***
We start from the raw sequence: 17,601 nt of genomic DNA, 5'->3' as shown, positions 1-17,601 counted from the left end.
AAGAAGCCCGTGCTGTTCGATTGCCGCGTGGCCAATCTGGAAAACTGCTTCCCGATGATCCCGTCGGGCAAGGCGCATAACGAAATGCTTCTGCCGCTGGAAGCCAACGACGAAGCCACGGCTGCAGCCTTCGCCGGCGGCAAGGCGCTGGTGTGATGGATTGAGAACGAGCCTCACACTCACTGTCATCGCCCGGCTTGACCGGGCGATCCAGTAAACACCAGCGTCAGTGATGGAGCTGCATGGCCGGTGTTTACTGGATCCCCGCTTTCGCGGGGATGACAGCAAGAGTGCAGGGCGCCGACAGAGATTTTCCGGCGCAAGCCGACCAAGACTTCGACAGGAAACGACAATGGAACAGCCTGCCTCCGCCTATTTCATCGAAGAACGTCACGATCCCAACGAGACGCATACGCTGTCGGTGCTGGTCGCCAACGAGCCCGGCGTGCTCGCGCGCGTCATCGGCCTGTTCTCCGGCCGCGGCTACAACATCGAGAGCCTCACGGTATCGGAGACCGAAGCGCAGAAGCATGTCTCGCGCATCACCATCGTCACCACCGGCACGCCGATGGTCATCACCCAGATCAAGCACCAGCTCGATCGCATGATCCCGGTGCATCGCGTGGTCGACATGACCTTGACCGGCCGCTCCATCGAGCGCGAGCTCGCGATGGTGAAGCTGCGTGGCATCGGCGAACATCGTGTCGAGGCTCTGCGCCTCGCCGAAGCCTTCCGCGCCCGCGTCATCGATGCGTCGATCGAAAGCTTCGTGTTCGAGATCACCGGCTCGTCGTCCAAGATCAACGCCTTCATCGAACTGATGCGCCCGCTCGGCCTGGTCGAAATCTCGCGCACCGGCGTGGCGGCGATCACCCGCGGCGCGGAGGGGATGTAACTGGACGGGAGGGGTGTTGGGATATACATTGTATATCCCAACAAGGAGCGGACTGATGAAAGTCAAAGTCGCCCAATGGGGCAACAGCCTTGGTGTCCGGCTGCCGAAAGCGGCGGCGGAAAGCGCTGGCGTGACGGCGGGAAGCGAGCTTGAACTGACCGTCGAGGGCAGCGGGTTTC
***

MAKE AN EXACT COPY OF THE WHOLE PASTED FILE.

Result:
We start from the raw sequence: 17,601 nt of genomic DNA, 5'->3' as shown, positions 1-17,601 counted from the left end.
AAGAAGCCCGTGCTGTTCGATTGCCGCGTGGCCAATCTGGAAAACTGCTTCCCGATGATCCCGTCGGGCAAGGCGCATAACGAAATGCTTCTGCCGCTGGAAGCCAACGACGAAGCCACGGCTGCAGCCTTCGCCGGCGGCAAGGCGCTGGTGTGATGGATTGAGAACGAGCCTCACACTCACTGTCATCGCCCGGCTTGACCGGGCGATCCAGTAAACACCAGCGTCAGTGATGGAGCTGCATGGCCGGTGTTTACTGGATCCCCGCTTTCGCGGGGATGACAGCAAGAGTGCAGGGCGCCGACAGAGATTTTCCGGCGCAAGCCGACCAAGACTTCGACAGGAAACGACAATGGAACAGCCTGCCTCCGCCTATTTCATCGAAGAACGTCACGATCCCAACGAGACGCATACGCTGTCGGTGCTGGTCGCCAACGAGCCCGGCGTGCTCGCGCGCGTCATCGGCCTGTTCTCCGGCCGCGGCTACAACATCGAGAGCCTCACGGTATCGGAGACCGAAGCGCAGAAGCATGTCTCGCGCATCACCATCGTCACCACCGGCACGCCGATGGTCATCACCCAGATCAAGCACCAGCTCGATCGCATGATCCCGGTGCATCGCGTGGTCGACATGACCTTGACCGGCCGCTCCATCGAGCGCGAGCTCGCGATGGTGAAGCTGCGTGGCATCGGCGAACATCGTGTCGAGGCTCTGCGCCTCGCCGAAGCCTTCCGCGCCCGCGTCATCGATGCGTCGATCGAAAGCTTCGTGTTCGAGATCACCGGCTCGTCGTCCAAGATCAACGCCTTCATCGAACTGATGCGCCCGCTCGGCCTGGTCGAAATCTCGCGCACCGGCGTGGCGGCGATCACCCGCGGCGCGGAGGGGATGTAACTGGACGGGAGGGGTGTTGGGATATACATTGTATATCCCAACAAGGAGCGGACTGATGAAAGTCAAAGTCGCCCAATGGGGCAACAGCCTTGGTGTCCGGCTGCCGAAAGCGGCGGCGGAAAGCGCTGGCGTGACGGCGGGAAGCGAGCTTGAACTGACCGTCGAGGGCAGCGGGTTTC